The Financial Industry Regulatory Authority, Inc., recently revealed it is updating its process for vetting arbitrators already approved on its roster. FINRA will conduct annual background checks on its arbitrators, and review them before they are appointed to hearing panels on arbitrators. The enhanced scrutiny comes following United States District Judge J. Curtis Joyner’s decision to vacate a securities arbitration ruling against an investor who sought to recoup $1.4 million from Goldman Sachs Group, Inc., where one of the arbitrators failed to fully disclose his involvement in an unrelated criminal proceeding.
“The procedures we are putting in place will help ensure not only that parties receive the information that they should but also that Finra’s active arbitrators are eligible to serve,” said FINRA spokeswoman Michelle Ong, according to Investment News.
Securities firms almost universally require arbitration of disputes as part of their customer agreements with investors. FINRA has a pool of approximately 6,500 arbitrators, who traditionally were reviewed only when they applied to be added to FINRA’s roster of arbitrators. FINRA assigns one or three arbitrators to each case depending upon the amount of damages at issue, and the arbitrators are selected based upon the parties’ ranking of a selection of arbitrators on lists generated from FINRA’s pool of potential arbitrators. In ranking arbitrators, parties rely upon disclosures provided by FINRA regarding the potential arbitrators.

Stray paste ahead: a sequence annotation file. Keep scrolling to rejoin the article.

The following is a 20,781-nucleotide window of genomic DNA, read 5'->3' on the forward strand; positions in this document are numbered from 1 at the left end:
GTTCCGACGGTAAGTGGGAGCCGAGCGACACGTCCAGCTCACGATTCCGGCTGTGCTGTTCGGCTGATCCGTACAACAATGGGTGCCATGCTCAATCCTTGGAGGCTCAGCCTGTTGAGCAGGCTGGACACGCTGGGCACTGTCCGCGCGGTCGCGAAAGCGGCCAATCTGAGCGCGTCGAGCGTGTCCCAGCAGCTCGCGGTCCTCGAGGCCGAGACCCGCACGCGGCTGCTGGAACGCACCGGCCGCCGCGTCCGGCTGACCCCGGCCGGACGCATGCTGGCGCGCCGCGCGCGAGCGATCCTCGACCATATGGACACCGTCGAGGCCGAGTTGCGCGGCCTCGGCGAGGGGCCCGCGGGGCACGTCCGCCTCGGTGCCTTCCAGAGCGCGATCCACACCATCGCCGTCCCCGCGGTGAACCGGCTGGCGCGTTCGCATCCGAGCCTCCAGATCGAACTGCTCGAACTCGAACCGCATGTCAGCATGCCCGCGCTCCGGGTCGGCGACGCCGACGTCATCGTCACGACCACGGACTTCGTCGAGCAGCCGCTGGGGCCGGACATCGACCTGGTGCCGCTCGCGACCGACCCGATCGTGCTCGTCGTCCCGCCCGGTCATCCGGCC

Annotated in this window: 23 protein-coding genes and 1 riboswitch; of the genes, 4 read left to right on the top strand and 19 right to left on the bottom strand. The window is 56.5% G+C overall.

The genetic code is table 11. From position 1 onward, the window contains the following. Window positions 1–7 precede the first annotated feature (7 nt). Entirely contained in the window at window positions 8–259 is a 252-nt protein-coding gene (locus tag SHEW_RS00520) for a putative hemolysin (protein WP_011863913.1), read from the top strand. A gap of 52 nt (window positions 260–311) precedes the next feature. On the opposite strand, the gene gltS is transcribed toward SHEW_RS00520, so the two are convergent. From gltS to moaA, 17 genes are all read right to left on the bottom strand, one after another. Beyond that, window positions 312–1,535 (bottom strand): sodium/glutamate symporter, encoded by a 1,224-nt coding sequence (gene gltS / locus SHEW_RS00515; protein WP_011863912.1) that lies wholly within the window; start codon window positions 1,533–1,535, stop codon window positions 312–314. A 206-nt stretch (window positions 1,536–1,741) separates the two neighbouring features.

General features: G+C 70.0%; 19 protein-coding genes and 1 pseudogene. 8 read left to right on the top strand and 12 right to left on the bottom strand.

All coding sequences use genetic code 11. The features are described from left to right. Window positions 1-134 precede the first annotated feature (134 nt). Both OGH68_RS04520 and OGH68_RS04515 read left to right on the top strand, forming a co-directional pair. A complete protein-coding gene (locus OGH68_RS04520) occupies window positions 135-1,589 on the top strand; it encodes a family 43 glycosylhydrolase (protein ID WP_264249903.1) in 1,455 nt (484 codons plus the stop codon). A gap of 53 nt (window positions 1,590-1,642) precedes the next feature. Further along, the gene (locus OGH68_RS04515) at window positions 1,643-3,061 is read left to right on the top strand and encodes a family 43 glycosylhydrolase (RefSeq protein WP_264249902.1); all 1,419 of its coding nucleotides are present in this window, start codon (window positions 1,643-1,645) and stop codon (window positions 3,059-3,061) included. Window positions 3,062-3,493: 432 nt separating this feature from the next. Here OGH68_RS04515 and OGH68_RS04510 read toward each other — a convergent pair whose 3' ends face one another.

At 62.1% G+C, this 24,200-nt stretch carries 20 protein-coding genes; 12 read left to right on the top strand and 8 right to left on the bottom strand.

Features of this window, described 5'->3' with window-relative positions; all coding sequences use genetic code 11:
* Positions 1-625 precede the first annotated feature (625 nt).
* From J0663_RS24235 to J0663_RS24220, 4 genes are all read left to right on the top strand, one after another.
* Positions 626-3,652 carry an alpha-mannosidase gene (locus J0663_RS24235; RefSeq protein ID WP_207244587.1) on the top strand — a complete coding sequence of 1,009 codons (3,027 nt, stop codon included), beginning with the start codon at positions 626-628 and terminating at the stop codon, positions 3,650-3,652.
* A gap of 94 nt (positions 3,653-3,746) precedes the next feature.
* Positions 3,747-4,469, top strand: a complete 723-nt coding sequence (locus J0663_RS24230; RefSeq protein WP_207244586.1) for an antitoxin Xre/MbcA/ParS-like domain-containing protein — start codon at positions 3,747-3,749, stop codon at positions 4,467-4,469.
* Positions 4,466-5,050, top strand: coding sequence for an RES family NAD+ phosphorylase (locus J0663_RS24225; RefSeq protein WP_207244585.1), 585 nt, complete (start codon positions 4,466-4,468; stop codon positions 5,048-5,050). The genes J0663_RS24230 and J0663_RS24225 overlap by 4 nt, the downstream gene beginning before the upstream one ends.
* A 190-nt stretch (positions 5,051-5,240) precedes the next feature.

There are very limited grounds upon which a court may vacate an arbitration award, and courts rarely vacate arbitration awards. Arbitrator bias or misconduct, however, can be grounds for vacating an arbitration award. In the Goldman Sachs case, Judge Joyner vacated the arbitration award upon finding that the investor’s legal rights in the proceeding were compromised, because one of the three arbitrators misled the parties about his indictment for the unauthorized practice of law.
In particular, Demetrio S. Timban, Jr., was indicted in New Jersey for practicing law without a license. Although Timban made a disclosure about the indictment, he falsely stated that it was one isolated incident involving the representation a family friend in a local municipal court matter. In fact, Timban opened a law office in Cherry Hill, New Jersey, and actively practiced law in New Jersey for at least one year, despite not being licensed in New Jersey. The Court found that Timban’s disclosure was so inaccurate that the arbitration award would be vacated, and the matter remanded to FINRA for a new arbitration hearing. The Court also criticized the failure of FINRA, the self-proclaimed “largest independent securities regulator in the United States,” to investigate the circumstances of Timban’s disclosure at the time it was made.
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